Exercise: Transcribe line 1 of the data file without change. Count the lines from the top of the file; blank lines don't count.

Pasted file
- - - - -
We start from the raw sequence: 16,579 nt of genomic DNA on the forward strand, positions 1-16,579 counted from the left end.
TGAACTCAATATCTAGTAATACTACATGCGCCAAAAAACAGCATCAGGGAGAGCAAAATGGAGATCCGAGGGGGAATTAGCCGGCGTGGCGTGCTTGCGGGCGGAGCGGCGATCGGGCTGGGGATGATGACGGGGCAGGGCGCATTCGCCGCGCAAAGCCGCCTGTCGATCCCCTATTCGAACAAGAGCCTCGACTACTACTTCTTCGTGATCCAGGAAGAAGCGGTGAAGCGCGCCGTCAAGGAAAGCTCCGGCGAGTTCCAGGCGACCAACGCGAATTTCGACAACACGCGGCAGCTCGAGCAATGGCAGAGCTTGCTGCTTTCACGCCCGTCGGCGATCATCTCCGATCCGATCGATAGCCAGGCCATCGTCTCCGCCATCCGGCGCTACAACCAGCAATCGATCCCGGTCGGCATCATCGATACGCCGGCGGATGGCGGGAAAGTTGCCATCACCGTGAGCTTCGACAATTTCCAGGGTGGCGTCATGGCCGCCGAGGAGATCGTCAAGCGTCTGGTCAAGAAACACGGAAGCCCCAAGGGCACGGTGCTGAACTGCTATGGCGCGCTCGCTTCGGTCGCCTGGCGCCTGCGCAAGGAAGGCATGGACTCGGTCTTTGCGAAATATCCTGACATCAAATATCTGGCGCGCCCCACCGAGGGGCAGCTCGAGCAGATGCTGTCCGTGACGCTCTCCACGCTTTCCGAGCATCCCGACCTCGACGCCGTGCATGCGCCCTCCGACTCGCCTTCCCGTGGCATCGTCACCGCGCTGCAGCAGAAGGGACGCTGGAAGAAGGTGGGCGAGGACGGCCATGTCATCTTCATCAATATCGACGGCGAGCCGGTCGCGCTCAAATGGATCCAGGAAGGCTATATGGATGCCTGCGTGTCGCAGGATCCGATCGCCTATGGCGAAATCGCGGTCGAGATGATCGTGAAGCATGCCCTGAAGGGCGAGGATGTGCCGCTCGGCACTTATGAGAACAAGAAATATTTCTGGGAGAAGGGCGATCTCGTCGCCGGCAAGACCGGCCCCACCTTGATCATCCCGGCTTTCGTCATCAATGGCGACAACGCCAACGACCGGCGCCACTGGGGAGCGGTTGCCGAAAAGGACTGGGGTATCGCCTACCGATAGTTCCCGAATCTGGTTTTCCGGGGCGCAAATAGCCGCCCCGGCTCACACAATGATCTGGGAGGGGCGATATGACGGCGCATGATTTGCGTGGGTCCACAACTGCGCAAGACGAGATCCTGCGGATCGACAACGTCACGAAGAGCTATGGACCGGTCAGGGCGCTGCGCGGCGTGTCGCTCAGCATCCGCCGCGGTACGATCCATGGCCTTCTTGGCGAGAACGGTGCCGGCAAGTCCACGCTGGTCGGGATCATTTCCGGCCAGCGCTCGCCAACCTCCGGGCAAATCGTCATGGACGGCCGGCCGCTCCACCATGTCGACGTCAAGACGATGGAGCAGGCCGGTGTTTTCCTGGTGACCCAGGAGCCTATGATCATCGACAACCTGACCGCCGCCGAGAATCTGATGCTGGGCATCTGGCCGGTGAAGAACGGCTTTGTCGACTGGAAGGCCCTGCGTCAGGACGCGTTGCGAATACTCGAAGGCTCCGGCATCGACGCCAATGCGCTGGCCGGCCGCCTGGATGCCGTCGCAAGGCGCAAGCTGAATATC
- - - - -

We start from the raw sequence: 16,579 nt of genomic DNA on the forward strand, positions 1-16,579 counted from the left end.